Tuesday, 31 May 2016
Last updated 3 days ago
Sep 30 2010 | 12:52pm ET
Nearly 5,000 miles from the scene of the crime, a pair of U.S. lawmakers is hoping to exact some kind of justice for the death of a hedge fund lawyer.
Sen. Ben Cardin (D-Md.) and Rep. James McGovern (D-Mass.) have introduced legislation that would bar any Russian official linked to Sergei Magnitsky’s death last year. The bill, if it were to become law, would also freeze any assets held by those officials in the U.S.
Magnitsky died in November in a Moscow prison while awaiting trial on tax fraud charges. He alleged that he was tortured and denied adequate medical care during his time in some of Moscow’s most notorious jails, claims that have been taken up by human rights activists in Russia.
Magnitsky worked for British hedge fund Hermitage Capital Management, once the largest foreign investor in Russia. But Russia has accused Hermitage and founder William Browder of tax evasion; the hedge fund and Browder counter that they were the victim of a huge fraud orchestrated by Russian interior ministry officials.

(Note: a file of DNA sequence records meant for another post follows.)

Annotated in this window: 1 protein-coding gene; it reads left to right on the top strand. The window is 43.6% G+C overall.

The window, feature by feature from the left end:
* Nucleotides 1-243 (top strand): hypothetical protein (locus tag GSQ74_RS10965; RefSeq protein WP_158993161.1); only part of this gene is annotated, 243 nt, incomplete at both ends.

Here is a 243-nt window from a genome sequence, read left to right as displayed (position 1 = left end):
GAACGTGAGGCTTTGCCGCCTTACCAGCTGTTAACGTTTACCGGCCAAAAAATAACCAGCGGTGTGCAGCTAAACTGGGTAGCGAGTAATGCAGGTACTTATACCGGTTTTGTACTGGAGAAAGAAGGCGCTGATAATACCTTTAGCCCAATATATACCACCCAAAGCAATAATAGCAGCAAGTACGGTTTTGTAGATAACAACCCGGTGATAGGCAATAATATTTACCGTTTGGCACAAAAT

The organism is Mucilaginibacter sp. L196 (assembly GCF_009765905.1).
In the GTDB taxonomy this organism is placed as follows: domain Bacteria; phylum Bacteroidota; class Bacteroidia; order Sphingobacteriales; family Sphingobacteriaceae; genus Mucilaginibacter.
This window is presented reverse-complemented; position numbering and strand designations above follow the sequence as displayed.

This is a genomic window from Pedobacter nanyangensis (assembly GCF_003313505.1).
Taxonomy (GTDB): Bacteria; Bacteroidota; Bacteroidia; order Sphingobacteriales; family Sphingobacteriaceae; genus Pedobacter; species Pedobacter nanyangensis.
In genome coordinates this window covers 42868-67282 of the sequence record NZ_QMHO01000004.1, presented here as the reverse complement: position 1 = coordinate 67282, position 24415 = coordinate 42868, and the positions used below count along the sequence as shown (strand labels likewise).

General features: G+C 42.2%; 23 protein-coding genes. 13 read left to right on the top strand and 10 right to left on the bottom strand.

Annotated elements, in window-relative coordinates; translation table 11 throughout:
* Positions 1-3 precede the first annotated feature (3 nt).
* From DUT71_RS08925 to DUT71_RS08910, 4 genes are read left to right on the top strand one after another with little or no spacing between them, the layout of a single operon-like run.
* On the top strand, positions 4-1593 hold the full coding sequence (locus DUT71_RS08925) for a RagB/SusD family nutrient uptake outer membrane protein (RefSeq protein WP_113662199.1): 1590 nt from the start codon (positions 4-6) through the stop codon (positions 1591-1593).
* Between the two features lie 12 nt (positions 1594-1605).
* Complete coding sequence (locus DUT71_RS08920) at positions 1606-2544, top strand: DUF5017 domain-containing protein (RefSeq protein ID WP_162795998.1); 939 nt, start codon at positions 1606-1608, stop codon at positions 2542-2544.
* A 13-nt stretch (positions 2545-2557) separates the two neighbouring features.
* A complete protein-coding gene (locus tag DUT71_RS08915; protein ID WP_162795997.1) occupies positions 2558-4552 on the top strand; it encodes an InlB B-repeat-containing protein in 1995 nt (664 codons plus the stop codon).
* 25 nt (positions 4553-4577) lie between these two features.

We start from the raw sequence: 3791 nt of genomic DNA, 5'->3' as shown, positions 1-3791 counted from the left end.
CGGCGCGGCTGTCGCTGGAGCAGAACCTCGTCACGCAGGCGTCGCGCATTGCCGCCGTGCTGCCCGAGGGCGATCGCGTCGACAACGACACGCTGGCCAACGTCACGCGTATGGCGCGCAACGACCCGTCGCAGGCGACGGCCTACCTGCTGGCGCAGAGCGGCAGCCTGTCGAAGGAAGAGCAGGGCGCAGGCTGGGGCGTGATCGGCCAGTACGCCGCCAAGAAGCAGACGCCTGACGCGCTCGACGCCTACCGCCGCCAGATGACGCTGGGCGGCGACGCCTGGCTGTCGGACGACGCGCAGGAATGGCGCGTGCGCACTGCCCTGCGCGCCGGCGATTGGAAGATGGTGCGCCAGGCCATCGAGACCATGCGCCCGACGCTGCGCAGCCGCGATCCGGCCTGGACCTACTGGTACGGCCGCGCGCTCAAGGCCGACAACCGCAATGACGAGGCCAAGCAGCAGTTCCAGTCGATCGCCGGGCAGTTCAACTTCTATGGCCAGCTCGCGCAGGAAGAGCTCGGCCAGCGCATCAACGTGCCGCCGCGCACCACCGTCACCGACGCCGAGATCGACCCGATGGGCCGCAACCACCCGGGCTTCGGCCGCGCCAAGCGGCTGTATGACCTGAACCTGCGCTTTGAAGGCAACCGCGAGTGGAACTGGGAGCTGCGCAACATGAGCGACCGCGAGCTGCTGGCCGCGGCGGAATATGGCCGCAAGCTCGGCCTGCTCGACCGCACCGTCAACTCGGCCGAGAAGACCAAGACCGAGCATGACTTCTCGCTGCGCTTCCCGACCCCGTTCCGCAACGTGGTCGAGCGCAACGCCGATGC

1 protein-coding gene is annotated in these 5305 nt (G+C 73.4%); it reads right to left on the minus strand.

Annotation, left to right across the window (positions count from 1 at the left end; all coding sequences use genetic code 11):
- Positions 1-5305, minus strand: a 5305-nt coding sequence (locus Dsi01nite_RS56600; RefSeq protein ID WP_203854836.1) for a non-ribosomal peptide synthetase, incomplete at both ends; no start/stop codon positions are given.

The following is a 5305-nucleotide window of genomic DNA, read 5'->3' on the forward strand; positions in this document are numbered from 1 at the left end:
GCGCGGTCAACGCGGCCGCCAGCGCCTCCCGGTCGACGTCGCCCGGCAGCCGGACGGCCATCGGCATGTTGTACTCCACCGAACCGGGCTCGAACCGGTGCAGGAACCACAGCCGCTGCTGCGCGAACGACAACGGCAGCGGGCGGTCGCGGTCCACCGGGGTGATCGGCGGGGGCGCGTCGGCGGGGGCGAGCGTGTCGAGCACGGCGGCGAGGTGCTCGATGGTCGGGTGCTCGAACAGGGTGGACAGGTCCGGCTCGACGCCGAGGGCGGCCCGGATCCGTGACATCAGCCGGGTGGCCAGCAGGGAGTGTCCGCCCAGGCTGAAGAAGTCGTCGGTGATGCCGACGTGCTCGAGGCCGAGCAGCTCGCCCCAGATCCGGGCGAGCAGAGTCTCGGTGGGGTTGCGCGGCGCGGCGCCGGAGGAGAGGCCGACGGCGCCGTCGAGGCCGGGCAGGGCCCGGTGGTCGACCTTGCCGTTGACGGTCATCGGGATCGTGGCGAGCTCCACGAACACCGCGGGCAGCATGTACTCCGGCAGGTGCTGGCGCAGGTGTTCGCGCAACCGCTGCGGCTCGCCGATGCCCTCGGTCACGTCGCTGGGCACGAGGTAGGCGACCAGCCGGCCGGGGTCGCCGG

Under the legislation offered by Cardin and McGovern, any official who “engaged in any act” that helped cause Magnitsky’s death would be barred from receiving a visa. The ban on coming to the U.S. would also apply to those officials’ spouses, children and parents.
“The leading figures in this scheme remain in power in Russia,” Cardin said. “It has become clear that if we expect any measure of justice in this case, we must act in the United States.”
“We can and should block these corrupt individuals from traveling and investing their ill-gotten money in the U.S.,” he added.
The visa ban, which could be waived, would remain in effect until both the U.S. State and Treasury departments certify that Russia has conducted a full investigation into Magnitsky’s death and punished those responsible, and that Russia has made changes to its criminal and penal system to bring them into line with global standards.
The new bill is not the first time Cardin has sought to intervene in the Magnitsky case. In April, the senator sought to ban 60 Russian officials linked to the case from entering the U.S.